Republicans say they want to eliminate 'liberal goodies' in Joe Biden's $1.9 trillion COVID relief bill.
The Republican Study Committee issued a three-page memo this week detailing all the items it plans to fight in President Joe Biden's $1.9 trillion COVID relief plan — all items aimed at assisting Americans struggling during the pandemic.
The RSC, the largest conservative caucus in the House, provides resources and research to assist Congress in drafting policy. According to the committee, the memo aims to expose "all the left-wing items Democrats are hoping the public won't find about" and slams alleged "liberal goodies" contained in the bill.
"The RSC is leading conservatives inside and outside the Beltway in opposition to this so-called 'relief package,'" remarked RSC Chair Jim Banks (R-IN). "The more we learn about it, the worse it sounds. That's why we've put together a fact sheet to educate Americans exactly how their taxpayer dollars are being spent by Democrats."
House Minority Whip Steve Scalise (R-LA) took to Fox News Sunday to blast the bill, claiming some of its contents "have nothing to do with COVID." Earlier in the week, he referred to the bill as "[House Speaker Nancy] Pelosi's Payoff to Progressives Act."
"Less than 10% of the money in this massive $1.9 trillion bill is for health-related items," Scalise said on Fox. "I thought this was supposed to be about recovering from COVID."
He then criticized the bill for allocating $350 billon dollars to "bail out failed states."
However, state and local funding goes specifically toward expenditures for COVID-19 recovery, as states grapple with demonstrated budget shortfalls due to the pandemic.
Federal funding is allocated for budget items like health care costs, statewide COVID testing and contact tracing, mental health providers, small business relief, health departments, hospital staffing and overtime expenses, nursing home programs, virtual learning programs, and nonprofits providing essential pandemic-related services.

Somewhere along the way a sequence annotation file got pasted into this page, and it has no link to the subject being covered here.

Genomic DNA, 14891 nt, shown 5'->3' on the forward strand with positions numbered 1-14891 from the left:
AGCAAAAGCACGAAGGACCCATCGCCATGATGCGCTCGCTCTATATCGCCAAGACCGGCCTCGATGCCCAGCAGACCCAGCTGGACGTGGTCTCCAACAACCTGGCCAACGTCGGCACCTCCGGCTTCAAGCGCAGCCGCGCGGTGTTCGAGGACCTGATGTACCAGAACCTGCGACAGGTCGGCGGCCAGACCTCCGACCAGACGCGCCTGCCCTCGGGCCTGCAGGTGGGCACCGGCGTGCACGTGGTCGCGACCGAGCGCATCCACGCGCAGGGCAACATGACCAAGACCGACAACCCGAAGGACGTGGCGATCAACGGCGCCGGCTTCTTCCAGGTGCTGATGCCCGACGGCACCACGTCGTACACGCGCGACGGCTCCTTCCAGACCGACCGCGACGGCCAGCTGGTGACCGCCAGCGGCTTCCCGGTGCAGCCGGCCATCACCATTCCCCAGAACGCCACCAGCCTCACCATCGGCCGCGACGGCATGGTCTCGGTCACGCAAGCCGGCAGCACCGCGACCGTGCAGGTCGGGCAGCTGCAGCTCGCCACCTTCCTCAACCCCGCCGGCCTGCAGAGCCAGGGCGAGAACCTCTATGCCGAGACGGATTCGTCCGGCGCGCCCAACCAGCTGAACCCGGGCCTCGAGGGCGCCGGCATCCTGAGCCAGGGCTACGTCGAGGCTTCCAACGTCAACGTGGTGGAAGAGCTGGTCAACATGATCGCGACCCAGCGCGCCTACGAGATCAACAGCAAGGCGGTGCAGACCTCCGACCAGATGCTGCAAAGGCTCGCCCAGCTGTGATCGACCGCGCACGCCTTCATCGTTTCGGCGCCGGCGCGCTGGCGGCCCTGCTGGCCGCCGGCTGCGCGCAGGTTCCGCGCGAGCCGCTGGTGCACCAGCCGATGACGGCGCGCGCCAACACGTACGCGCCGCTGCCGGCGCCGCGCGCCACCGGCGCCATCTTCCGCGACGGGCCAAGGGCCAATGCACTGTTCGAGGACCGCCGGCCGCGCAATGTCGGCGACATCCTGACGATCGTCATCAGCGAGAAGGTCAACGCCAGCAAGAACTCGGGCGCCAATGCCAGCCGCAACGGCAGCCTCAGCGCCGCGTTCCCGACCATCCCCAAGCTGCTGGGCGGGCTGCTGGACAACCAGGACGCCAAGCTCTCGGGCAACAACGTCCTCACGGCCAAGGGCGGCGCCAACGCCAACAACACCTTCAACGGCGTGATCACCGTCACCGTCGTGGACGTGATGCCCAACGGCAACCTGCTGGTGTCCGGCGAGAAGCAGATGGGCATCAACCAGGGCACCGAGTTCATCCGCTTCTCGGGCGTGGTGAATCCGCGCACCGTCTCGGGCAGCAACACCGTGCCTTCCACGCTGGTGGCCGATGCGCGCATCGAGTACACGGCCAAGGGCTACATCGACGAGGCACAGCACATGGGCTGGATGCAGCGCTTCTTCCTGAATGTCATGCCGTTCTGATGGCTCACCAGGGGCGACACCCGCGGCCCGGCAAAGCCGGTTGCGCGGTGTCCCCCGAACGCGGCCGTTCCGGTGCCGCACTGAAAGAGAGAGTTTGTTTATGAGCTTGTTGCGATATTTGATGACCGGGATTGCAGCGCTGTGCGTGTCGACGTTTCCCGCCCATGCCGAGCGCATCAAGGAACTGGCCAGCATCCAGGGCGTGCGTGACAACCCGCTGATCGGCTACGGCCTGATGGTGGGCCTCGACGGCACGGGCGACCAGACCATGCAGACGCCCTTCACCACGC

Scalise also objected to the bill's inclusion of legislation to raise the federal minimum wage to $15 an hour, asking, "What does that have to do with COVID relief?"
But a Congressional Budget Office analysis has found that a minimum wage increase will reduce economic inequality and have a "significant and direct" impact on economic recovery. The analysis found such an increase would help 27 million workers and ultimately result in a $333 billion increase for low-wage workers — a group disproportionately affected by the pandemic — across a 10-year period.
The Fox News segment also criticized the bill for allocating $270 million for the arts and humanities and $200 million for museums and libraries — but workers in the arts and culture sector have been among those hardest hit by the pandemic , with a $15.2 billion economic impact on the industry to date.
The $1.9 trillion bill also includes a number of other budget items aimed at providing relief for people struggling during the economic recession. Republicans have vowed to block them.
The committee's memo voices objections to $1,400 stimulus checks going to so-called mixed-status families, who were omitted from previous relief bills. But 16.2 million Americans — including more than 6 million U.S. citizen children — live in mixed-status families, where one or more members of the household are undocumented immigrants. Previous COVID relief payments have been denied to American citizens with American citizen children if an undocumented spouse or relative resides in the home.
Other items Republicans have decried as "liberal goodies" in the bill include Planned Parenthood's eligibility for the Paycheck Protection Program, $600 million allotted to emergency paid leave for U.S. Postal Service workers and federal employees, $50 million for environmental justice groups.
It would also allow prison inmates to keep their Medicaid coverage for 30 days following their release.
Thirty-eight Planned Parenthood affiliates received $80 million in PPP loans in 2020. Planned Parenthood provides reproductive health services for more than 2.4 million people a year and is the nation's largest provider of sex education. It has suffered severe economic hits during the pandemic.
Postal Service unions say their employees are among those deemed essential who have struggled during the pandemic.
And environmental advocates say that efforts to combat climate change must be considered intertwined with efforts to combat the coronavirus, with both having profound impacts on public health.
Studies have found that Medicaid expansion protects inmates — a group disproportionately vulnerable to and impacted by COVID-19 — and thereby also reduces the spread of the coronavirus to the wider community.
If they manage to block the bill, Republicans would also be blocking expanded unemployment payments for the 11.4 million workers who will otherwise lose their benefits in March and April.
"We are in a race against time, and aggressive, bold action is needed before our nation is permanently scarred by the human and economic costs of inaction," said House Budget Committee Chair John Yarmuth (D-KY).
Biden was more blunt in his defense of the $1.9 billion bill.
"What would they have me cut?" he asked of Republicans on Friday.
Published with permission of The American Independent Foundation.